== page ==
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Even computers have a sense of humor

Posted by Jeremy Schultz on April 26, 2007

This week, Jonathan Maus of reported that the Mayor of Portland had left out continued funding of the city’s Bicycle Master Plan Update process. As a citizen who prefers to get around town by bike, I care about this issue. Up to this point, the process has been rolling since last year and would go a long way to enable efforts to come up with new, creative solutions to some of Portland’s transportation problems.

To help get this policy changed and keep the update alive, I accepted Jonathan and the Bicycle Transportation Alliance’s calls to action: I wrote an e-mail to the Mayor and some of the city commissioners. Rather than state the obvious benefits of more people on bikes (cleaner air, less congestion, fitter citizens, less land/infrastructure needed for cars, …), I took a different angle. I brought up the statement that the Portland area is likely to grow by one million people in the next 25 years and posed the question, “What kind of people do we want to attract?”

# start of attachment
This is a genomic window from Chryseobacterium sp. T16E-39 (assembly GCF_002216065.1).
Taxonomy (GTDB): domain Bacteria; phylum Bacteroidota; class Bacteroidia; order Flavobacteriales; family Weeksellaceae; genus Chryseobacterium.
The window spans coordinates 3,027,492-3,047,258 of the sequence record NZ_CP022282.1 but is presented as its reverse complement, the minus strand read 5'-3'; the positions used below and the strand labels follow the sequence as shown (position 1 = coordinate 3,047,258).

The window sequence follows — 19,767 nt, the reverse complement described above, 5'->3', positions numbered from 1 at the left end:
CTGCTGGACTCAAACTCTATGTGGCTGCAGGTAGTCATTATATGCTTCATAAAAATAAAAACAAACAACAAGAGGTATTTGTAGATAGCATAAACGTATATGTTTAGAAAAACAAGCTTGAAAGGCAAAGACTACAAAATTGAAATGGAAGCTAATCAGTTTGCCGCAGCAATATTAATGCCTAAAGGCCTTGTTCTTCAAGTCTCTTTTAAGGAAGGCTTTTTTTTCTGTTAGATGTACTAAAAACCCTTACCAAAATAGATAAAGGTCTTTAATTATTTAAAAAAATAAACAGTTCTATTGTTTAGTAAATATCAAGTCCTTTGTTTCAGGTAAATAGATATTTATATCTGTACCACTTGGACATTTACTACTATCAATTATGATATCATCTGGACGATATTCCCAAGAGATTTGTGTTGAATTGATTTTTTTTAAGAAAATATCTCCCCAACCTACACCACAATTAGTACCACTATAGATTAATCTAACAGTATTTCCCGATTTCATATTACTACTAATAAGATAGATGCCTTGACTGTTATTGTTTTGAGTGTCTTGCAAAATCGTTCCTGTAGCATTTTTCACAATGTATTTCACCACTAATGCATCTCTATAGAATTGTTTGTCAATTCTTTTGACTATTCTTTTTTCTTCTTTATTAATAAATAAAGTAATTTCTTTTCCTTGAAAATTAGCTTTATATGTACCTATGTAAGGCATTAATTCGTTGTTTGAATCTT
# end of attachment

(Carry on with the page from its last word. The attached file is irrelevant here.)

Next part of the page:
Funding decisions such as these shape a city’s future significantly. Small, early investments in good planning such as this has measurable long-term payoff in developing a livable city that attracts the kind of folks who prefer bicycles as transportation. These folks are very often progressive, hard-working, civic-minded and choose to help solve the city’s problems and shape it into an inspiring place. They are not just subsisting and hoping for more of the status quo (freeways and cheap gas).

That’s how I put it. Composed in Yahoo! Mail. Write, spell-check, re-read, send. I received the two canned replies and nothing yet from the Mayor. When I received the first reply, I noticed the footer that Yahoo! Mail automatically added to my message:

Ahhh…imagining that irresistible “new car” smell?
Check out new cars at Yahoo! Autos.

Ah, dammit! Stinky free e-mail stole a bit of my thunder. But not too much. The BTA reported today that our comments set a record at the Mayor’s office. Hopefully our avalanche of feedback will lead to action!


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